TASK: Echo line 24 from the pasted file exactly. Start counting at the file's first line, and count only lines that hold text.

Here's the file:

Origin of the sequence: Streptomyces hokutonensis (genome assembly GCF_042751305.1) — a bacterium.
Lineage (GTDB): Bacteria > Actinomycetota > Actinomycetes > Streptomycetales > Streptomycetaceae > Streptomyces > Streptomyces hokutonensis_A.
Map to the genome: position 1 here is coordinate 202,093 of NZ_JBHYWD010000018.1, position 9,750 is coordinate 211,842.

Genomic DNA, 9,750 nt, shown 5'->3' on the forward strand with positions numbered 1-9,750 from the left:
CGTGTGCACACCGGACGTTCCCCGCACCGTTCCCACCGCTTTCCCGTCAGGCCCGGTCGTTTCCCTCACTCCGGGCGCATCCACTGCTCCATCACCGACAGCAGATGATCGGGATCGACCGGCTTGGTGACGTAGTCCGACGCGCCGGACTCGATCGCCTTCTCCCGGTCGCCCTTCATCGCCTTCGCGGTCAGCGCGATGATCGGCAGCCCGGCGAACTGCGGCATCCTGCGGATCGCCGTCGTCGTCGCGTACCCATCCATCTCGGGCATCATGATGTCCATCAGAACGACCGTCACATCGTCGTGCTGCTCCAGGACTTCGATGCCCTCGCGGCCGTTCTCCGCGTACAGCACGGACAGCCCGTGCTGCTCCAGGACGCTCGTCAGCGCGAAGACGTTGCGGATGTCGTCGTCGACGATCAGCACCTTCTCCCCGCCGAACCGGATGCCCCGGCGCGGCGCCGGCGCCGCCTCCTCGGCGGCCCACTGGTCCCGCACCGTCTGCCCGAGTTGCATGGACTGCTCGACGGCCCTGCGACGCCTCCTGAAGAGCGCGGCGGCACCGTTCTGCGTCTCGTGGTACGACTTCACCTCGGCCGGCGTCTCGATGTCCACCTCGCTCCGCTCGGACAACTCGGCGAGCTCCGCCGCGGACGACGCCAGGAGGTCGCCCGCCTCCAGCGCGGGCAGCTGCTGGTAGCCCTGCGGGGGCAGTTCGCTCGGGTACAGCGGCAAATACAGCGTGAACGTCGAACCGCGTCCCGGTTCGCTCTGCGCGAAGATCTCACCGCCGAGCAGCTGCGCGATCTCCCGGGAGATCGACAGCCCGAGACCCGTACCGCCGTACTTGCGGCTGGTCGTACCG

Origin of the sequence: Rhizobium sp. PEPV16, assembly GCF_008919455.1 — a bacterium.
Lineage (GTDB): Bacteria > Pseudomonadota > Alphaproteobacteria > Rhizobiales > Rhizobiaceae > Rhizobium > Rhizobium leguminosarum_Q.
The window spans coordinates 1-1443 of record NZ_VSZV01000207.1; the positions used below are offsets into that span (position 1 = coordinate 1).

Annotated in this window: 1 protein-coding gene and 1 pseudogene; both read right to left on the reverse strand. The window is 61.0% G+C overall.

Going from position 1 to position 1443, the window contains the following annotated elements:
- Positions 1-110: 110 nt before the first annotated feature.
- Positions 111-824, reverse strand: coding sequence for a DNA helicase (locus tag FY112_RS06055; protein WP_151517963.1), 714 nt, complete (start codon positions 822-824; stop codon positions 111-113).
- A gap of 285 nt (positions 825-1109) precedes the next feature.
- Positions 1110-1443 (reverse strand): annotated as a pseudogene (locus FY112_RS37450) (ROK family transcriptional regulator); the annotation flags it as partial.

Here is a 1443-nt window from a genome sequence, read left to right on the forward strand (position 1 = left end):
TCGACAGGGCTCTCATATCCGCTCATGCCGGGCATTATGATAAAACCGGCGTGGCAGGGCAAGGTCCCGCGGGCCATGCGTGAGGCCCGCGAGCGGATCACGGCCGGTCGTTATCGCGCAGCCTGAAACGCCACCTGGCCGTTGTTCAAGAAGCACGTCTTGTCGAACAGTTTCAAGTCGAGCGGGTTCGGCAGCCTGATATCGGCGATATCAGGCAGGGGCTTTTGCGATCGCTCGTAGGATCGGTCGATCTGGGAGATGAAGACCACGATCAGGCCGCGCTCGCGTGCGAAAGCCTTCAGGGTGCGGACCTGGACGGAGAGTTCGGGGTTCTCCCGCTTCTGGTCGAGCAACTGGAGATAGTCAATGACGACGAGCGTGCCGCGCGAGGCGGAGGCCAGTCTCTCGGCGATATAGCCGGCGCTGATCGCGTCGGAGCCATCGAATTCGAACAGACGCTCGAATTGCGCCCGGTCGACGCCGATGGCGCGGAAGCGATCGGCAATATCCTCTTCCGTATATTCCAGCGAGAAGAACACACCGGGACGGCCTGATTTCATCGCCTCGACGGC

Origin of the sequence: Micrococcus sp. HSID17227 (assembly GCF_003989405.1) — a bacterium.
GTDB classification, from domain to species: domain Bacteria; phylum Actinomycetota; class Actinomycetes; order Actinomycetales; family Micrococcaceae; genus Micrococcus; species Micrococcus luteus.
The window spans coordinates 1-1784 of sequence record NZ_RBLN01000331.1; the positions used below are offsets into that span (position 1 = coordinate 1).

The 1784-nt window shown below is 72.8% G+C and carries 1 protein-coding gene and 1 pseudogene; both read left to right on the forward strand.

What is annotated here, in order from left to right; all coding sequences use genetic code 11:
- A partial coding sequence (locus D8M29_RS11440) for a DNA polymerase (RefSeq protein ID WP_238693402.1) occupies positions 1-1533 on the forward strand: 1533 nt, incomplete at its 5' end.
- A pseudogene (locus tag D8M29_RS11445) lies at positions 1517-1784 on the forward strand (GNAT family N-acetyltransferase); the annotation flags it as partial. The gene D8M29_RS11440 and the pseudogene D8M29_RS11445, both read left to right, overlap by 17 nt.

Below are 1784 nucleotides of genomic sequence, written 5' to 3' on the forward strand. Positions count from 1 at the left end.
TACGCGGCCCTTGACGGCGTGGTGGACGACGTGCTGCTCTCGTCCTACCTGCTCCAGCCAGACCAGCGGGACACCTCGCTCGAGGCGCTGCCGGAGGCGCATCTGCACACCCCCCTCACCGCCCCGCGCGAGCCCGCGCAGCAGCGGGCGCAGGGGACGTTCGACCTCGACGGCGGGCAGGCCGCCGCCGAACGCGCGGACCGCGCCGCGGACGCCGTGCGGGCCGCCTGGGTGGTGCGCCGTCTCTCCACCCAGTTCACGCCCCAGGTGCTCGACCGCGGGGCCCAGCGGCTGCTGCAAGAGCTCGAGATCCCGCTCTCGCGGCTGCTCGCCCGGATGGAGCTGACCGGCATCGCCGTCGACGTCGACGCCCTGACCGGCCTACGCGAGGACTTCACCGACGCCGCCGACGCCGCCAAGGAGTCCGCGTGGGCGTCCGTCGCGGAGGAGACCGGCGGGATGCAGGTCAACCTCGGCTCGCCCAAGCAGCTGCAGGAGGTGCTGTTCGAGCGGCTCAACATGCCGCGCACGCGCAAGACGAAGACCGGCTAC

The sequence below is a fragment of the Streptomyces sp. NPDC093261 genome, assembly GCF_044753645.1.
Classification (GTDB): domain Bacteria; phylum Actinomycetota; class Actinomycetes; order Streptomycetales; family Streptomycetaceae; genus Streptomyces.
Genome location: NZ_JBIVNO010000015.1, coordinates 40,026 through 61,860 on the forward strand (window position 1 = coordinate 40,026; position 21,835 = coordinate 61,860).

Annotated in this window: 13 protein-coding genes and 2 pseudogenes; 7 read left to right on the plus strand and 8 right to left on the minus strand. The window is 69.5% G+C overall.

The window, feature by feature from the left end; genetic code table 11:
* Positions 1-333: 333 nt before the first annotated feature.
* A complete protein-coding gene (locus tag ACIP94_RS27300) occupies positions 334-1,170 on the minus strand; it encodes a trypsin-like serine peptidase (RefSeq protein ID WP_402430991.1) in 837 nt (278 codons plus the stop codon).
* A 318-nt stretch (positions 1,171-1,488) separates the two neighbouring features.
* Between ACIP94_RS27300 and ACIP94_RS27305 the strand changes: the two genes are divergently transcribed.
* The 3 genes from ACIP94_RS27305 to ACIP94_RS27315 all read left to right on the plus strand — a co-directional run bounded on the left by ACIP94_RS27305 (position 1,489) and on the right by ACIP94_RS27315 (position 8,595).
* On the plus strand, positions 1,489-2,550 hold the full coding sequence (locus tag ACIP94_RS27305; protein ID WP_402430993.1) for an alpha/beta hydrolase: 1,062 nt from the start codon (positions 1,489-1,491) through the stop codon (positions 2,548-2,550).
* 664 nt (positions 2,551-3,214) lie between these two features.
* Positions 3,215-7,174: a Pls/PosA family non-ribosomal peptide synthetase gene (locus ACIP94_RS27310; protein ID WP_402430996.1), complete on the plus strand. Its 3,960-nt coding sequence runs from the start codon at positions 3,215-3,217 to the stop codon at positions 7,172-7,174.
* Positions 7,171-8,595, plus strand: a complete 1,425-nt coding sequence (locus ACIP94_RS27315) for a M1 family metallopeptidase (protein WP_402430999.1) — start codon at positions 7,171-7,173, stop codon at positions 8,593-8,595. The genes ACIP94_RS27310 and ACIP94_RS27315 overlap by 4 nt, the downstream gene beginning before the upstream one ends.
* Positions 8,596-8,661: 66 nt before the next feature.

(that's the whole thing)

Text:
Below are 1784 nucleotides of genomic sequence, written 5' to 3' on the forward strand. Positions count from 1 at the left end.